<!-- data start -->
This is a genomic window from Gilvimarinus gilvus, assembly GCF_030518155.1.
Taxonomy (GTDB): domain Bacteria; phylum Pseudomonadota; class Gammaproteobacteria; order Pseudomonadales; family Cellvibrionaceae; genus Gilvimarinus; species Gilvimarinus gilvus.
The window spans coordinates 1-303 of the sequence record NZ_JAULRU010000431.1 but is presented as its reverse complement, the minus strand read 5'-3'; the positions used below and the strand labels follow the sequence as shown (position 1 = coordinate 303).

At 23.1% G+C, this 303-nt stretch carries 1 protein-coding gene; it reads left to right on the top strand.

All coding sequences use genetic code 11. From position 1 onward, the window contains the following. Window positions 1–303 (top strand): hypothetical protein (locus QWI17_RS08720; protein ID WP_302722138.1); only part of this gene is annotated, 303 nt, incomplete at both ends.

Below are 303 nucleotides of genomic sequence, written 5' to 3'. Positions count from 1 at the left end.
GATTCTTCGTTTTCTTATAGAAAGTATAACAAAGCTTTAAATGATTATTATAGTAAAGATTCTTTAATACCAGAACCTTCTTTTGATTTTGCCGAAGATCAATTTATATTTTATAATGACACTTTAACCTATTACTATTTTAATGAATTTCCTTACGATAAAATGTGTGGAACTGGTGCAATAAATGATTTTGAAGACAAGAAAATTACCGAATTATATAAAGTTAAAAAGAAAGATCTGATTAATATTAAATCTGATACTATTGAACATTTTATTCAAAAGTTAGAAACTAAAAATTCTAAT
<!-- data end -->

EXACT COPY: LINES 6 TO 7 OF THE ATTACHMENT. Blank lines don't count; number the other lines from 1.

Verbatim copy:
Below are 303 nucleotides of genomic sequence, written 5' to 3'. Positions count from 1 at the left end.
GATTCTTCGTTTTCTTATAGAAAGTATAACAAAGCTTTAAATGATTATTATAGTAAAGATTCTTTAATACCAGAACCTTCTTTTGATTTTGCCGAAGATCAATTTATATTTTATAATGACACTTTAACCTATTACTATTTTAATGAATTTCCTTACGATAAAATGTGTGGAACTGGTGCAATAAATGATTTTGAAGACAAGAAAATTACCGAATTATATAAAGTTAAAAAGAAAGATCTGATTAATATTAAATCTGATACTATTGAACATTTTATTCAAAAGTTAGAAACTAAAAATTCTAAT